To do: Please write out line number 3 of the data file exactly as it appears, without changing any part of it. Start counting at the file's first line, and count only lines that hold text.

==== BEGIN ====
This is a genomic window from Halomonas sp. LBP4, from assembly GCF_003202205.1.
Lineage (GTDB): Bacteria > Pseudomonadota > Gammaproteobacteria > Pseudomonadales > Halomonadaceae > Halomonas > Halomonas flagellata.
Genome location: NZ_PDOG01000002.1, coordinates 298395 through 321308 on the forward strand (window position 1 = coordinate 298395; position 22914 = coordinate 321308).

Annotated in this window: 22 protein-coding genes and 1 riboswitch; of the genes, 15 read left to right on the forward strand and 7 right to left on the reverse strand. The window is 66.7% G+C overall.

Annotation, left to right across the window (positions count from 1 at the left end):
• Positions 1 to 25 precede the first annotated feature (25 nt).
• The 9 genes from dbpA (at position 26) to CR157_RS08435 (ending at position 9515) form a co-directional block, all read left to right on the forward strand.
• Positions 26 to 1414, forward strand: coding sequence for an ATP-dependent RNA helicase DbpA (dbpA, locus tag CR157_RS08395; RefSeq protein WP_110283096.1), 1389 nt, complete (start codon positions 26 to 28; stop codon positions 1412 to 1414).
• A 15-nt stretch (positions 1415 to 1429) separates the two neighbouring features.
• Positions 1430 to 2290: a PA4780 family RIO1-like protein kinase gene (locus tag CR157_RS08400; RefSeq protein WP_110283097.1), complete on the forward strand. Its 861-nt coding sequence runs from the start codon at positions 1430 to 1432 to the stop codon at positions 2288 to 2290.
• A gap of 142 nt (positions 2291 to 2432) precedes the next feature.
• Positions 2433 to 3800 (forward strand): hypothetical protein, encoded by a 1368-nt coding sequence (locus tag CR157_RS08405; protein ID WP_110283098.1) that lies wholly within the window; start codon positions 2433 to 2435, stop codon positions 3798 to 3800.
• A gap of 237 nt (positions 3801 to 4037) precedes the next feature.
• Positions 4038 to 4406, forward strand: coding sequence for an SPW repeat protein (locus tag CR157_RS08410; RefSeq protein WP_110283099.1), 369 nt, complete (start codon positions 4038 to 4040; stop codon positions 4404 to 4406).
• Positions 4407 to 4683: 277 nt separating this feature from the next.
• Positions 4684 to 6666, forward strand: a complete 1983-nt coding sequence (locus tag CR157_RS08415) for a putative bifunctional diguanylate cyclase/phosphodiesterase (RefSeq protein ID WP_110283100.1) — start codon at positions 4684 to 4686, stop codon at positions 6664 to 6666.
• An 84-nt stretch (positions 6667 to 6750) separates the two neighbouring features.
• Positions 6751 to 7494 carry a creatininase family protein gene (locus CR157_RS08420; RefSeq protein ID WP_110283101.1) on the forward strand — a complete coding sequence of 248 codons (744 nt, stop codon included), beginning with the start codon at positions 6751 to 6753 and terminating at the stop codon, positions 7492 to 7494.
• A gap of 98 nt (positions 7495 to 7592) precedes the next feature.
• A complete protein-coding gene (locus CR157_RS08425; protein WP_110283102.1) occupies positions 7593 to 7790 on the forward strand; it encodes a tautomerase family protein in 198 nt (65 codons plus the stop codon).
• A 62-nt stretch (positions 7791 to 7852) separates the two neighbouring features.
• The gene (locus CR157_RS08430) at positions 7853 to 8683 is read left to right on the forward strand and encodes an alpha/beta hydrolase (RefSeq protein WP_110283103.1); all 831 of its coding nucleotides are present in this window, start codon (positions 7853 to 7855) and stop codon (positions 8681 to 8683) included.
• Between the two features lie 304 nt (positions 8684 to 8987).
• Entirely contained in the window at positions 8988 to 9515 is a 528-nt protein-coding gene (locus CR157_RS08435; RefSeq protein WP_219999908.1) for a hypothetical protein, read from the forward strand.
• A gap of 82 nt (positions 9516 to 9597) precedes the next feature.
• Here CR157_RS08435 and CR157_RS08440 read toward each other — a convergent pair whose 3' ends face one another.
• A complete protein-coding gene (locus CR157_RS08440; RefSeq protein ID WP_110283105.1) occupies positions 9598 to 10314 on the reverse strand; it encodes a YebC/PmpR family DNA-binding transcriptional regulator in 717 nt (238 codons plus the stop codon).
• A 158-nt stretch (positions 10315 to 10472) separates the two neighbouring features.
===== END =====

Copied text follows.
Genome location: NZ_PDOG01000002.1, coordinates 298395 through 321308 on the forward strand (window position 1 = coordinate 298395; position 22914 = coordinate 321308).